Believe it or not, some people don't like the beach. They think sand is irritating. Waves scare them. The sun is too strong. And the reception on their cell phone is lousy.
Well, this article is not for them.
But if you are the kind of person who loves the smell of the ocean, the feel of saltwater and spray on your skin, and the warmth of the sun, and you believe that sandwiches actually taste better with a little real sand in them, read on.
To begin with, there are many different kinds of beaches. If your idea of a perfect beach is a groomed sandy expanse with calm, translucent water in front and a resort in back where waiters and cabana boys attend to your every whim, you may not enjoy some of the more rugged shorelines of Africa.
For others, paradise could be surfing the high waves of Hawaii or strutting in St. Tropez or Miami's South Beach. For some people, the beach is ancillary to the shopping, dining and late-night carousing found in many resort communities. To others it is the whole point.
One of the best things about a beach vacation is that it can offer something for everyone. Looking for romance? Relaxation? A chance to spend time with the kids? Beaches have it all.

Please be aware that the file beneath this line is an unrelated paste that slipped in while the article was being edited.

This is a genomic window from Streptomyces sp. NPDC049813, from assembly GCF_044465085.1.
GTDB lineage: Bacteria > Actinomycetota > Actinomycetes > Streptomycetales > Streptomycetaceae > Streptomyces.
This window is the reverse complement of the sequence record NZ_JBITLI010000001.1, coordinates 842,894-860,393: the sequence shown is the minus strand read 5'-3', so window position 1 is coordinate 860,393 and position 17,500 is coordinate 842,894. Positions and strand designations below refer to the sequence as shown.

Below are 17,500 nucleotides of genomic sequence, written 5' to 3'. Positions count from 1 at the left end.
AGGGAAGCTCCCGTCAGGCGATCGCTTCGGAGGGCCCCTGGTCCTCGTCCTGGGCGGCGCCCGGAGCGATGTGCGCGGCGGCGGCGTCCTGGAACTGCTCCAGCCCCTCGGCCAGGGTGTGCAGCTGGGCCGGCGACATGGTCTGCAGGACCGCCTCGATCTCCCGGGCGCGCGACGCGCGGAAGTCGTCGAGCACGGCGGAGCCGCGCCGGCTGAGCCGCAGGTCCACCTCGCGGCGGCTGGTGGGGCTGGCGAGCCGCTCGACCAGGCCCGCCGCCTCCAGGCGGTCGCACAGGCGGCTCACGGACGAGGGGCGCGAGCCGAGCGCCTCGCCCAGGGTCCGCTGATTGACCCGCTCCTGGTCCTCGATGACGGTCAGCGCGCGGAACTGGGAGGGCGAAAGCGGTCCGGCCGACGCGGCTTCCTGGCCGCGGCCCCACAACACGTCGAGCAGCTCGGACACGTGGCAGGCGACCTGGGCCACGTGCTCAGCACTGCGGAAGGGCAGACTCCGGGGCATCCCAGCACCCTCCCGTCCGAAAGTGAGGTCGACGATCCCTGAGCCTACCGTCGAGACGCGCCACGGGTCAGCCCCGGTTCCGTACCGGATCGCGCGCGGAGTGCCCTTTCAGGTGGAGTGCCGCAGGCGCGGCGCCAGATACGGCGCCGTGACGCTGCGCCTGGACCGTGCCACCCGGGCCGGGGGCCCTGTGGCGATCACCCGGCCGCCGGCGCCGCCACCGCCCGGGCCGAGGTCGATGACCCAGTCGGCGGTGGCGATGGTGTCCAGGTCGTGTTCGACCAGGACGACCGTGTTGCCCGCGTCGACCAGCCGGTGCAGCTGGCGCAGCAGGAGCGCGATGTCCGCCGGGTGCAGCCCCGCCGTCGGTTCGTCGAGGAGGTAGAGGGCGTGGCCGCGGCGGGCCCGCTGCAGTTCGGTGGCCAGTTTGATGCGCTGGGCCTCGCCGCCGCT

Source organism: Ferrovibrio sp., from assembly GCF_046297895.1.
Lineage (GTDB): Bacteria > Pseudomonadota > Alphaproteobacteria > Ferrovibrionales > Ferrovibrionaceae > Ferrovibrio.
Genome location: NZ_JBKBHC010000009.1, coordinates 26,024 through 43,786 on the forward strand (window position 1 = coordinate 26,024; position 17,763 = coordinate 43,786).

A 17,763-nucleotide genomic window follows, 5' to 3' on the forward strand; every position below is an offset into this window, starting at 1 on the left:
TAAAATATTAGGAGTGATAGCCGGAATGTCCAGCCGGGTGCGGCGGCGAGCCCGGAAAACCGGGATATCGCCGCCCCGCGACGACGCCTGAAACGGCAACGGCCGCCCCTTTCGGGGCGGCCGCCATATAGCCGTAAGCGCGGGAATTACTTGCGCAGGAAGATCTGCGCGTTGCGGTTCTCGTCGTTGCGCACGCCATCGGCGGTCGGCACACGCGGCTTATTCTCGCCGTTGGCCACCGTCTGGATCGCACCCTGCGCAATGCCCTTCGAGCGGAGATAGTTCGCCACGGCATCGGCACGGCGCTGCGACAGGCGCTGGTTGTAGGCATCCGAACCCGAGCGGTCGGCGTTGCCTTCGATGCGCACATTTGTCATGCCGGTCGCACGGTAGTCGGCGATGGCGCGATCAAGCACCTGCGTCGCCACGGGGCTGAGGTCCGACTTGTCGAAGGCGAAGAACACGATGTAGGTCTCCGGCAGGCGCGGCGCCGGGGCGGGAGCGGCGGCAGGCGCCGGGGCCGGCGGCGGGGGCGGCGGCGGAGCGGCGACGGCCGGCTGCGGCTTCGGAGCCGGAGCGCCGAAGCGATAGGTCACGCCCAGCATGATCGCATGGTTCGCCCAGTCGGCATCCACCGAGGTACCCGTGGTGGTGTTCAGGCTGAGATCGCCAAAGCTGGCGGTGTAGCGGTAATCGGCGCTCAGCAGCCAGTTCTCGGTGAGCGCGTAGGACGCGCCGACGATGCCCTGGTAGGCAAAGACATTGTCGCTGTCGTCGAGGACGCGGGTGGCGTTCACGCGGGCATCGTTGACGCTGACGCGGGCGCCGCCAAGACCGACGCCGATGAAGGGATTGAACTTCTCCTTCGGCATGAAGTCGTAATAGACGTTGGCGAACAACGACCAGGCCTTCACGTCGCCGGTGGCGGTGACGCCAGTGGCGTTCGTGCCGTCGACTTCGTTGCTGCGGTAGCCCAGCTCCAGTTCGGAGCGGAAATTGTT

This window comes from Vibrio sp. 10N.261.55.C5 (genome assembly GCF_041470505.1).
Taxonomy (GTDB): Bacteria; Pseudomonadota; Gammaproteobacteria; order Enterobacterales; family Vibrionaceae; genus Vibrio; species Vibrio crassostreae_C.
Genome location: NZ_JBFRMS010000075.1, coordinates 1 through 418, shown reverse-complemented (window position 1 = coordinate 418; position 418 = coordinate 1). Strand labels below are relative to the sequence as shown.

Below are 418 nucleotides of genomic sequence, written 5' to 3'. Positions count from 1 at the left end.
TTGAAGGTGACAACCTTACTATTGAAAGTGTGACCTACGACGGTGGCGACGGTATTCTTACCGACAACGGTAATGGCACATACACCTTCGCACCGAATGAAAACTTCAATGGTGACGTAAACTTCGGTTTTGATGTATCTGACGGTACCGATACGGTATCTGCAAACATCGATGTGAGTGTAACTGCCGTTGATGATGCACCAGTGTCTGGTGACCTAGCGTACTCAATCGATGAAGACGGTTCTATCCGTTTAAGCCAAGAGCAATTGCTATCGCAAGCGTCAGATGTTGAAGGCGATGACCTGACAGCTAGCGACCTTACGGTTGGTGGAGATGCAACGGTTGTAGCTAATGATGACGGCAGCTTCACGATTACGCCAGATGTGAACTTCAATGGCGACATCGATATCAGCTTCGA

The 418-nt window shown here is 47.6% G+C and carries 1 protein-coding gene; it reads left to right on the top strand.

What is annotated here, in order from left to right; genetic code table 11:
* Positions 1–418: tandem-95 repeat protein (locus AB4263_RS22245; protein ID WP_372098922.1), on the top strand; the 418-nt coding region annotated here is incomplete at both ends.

Of course, not all beaches are created equal. Or, if they were, they have been slowly spoiled by overcrowding and overbuilding. The pristine beauty of Juan-les-Pins on France's Riviera, for example, was made famous in books like F. Scott Fitzgerald's “Tender Is the Night,” but 80 years on, its natural charms are all but gone.
Although millions of Europeans still tend to flock to the beach in August for their annual summer holiday, in the U.S., only 11 percent of all domestic travelers went to the beach, according to the Washington, D.C.-based Travel Industry Association of America. The top activity for travelers in 2002 and 2001 was shopping, with 34 percent of all travelers saying that retail therapy was the primary purpose of their trip. Still, beach vacations rank higher in popularity than golf vacations, visits to national parks and theme parks.
Whether you're looking to work on your bodysurfing or just work on your tan, Forbes.com has a beach for you. Some, like Palm Beach and Venice Beach, are in most travelers' backyards. Others are in far-flung locales, like Fiji and Thailand. The beaches on our list vary, from tranquil lagoons like Oahu's Lanikai Beach to Ambergris Caye in Belize, where the beach is almost an afterthought to the world-class scuba diving. Some of the beaches have sugary-soft sand, while others, like Red Beach on Greece's Santorini island, have blazing-hot red and black sand from the lava rock.